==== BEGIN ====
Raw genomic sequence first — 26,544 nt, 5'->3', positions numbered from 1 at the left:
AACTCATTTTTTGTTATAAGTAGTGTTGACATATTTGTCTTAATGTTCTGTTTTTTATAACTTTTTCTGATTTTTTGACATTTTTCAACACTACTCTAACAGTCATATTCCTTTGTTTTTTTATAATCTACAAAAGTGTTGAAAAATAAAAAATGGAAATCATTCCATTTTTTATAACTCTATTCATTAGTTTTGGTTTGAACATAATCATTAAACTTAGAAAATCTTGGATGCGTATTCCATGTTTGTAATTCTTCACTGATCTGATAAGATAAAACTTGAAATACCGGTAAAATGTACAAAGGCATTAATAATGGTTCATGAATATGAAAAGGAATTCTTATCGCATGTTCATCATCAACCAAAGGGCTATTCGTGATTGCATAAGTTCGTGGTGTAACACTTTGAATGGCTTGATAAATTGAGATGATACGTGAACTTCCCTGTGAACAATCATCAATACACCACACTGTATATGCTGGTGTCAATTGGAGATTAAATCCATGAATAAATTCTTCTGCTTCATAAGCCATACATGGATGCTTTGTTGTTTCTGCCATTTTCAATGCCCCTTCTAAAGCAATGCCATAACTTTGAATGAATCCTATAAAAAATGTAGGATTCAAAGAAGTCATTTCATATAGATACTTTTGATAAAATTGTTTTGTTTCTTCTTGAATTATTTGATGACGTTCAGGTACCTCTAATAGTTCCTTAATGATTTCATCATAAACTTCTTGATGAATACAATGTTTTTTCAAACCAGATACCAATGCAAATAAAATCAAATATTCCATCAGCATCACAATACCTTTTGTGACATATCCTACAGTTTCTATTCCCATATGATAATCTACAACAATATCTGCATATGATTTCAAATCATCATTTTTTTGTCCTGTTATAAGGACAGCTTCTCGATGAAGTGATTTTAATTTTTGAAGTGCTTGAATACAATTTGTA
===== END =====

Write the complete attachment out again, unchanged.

Raw genomic sequence first — 26,544 nt, 5'->3', positions numbered from 1 at the left:
AACTCATTTTTTGTTATAAGTAGTGTTGACATATTTGTCTTAATGTTCTGTTTTTTATAACTTTTTCTGATTTTTTGACATTTTTCAACACTACTCTAACAGTCATATTCCTTTGTTTTTTTATAATCTACAAAAGTGTTGAAAAATAAAAAATGGAAATCATTCCATTTTTTATAACTCTATTCATTAGTTTTGGTTTGAACATAATCATTAAACTTAGAAAATCTTGGATGCGTATTCCATGTTTGTAATTCTTCACTGATCTGATAAGATAAAACTTGAAATACCGGTAAAATGTACAAAGGCATTAATAATGGTTCATGAATATGAAAAGGAATTCTTATCGCATGTTCATCATCAACCAAAGGGCTATTCGTGATTGCATAAGTTCGTGGTGTAACACTTTGAATGGCTTGATAAATTGAGATGATACGTGAACTTCCCTGTGAACAATCATCAATACACCACACTGTATATGCTGGTGTCAATTGGAGATTAAATCCATGAATAAATTCTTCTGCTTCATAAGCCATACATGGATGCTTTGTTGTTTCTGCCATTTTCAATGCCCCTTCTAAAGCAATGCCATAACTTTGAATGAATCCTATAAAAAATGTAGGATTCAAAGAAGTCATTTCATATAGATACTTTTGATAAAATTGTTTTGTTTCTTCTTGAATTATTTGATGACGTTCAGGTACCTCTAATAGTTCCTTAATGATTTCATCATAAACTTCTTGATGAATACAATGTTTTTTCAAACCAGATACCAATGCAAATAAAATCAAATATTCCATCAGCATCACAATACCTTTTGTGACATATCCTACAGTTTCTATTCCCATATGATAATCTACAACAATATCTGCATATGATTTCAAATCATCATTTTTTTGTCCTGTTATAAGGACAGCTTCTCGATGAAGTGATTTTAATTTTTGAAGTGCTTGAATACAATTTGTA